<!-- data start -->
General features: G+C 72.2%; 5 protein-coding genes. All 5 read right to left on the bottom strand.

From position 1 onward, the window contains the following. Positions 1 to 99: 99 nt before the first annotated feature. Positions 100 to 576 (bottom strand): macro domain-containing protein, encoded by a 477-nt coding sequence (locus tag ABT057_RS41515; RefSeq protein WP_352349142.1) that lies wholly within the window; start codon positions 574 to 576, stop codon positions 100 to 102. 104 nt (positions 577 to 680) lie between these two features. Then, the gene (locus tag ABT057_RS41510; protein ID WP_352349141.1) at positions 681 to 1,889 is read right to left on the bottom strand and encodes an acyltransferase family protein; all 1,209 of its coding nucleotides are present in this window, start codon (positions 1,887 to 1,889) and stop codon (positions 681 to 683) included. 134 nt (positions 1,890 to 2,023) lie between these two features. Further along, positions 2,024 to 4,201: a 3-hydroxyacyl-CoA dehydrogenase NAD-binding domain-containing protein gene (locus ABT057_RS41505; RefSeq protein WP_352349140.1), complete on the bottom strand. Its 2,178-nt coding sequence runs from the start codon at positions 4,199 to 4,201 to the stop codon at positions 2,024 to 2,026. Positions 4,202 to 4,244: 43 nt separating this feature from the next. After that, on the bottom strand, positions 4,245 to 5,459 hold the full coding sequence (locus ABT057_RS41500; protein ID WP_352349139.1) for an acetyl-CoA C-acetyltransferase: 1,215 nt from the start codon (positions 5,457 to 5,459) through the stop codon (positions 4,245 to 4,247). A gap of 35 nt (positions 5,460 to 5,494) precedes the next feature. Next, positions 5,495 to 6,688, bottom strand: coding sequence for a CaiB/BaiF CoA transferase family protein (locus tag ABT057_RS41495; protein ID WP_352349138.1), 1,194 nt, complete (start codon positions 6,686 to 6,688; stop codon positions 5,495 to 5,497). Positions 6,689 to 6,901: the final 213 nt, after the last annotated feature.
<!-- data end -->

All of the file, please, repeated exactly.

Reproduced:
General features: G+C 72.2%; 5 protein-coding genes. All 5 read right to left on the bottom strand.

From position 1 onward, the window contains the following. Positions 1 to 99: 99 nt before the first annotated feature. Positions 100 to 576 (bottom strand): macro domain-containing protein, encoded by a 477-nt coding sequence (locus tag ABT057_RS41515; RefSeq protein WP_352349142.1) that lies wholly within the window; start codon positions 574 to 576, stop codon positions 100 to 102. 104 nt (positions 577 to 680) lie between these two features. Then, the gene (locus tag ABT057_RS41510; protein ID WP_352349141.1) at positions 681 to 1,889 is read right to left on the bottom strand and encodes an acyltransferase family protein; all 1,209 of its coding nucleotides are present in this window, start codon (positions 1,887 to 1,889) and stop codon (positions 681 to 683) included. 134 nt (positions 1,890 to 2,023) lie between these two features. Further along, positions 2,024 to 4,201: a 3-hydroxyacyl-CoA dehydrogenase NAD-binding domain-containing protein gene (locus ABT057_RS41505; RefSeq protein WP_352349140.1), complete on the bottom strand. Its 2,178-nt coding sequence runs from the start codon at positions 4,199 to 4,201 to the stop codon at positions 2,024 to 2,026. Positions 4,202 to 4,244: 43 nt separating this feature from the next. After that, on the bottom strand, positions 4,245 to 5,459 hold the full coding sequence (locus ABT057_RS41500; protein ID WP_352349139.1) for an acetyl-CoA C-acetyltransferase: 1,215 nt from the start codon (positions 5,457 to 5,459) through the stop codon (positions 4,245 to 4,247). A gap of 35 nt (positions 5,460 to 5,494) precedes the next feature. Next, positions 5,495 to 6,688, bottom strand: coding sequence for a CaiB/BaiF CoA transferase family protein (locus tag ABT057_RS41495; protein ID WP_352349138.1), 1,194 nt, complete (start codon positions 6,686 to 6,688; stop codon positions 5,495 to 5,497). Positions 6,689 to 6,901: the final 213 nt, after the last annotated feature.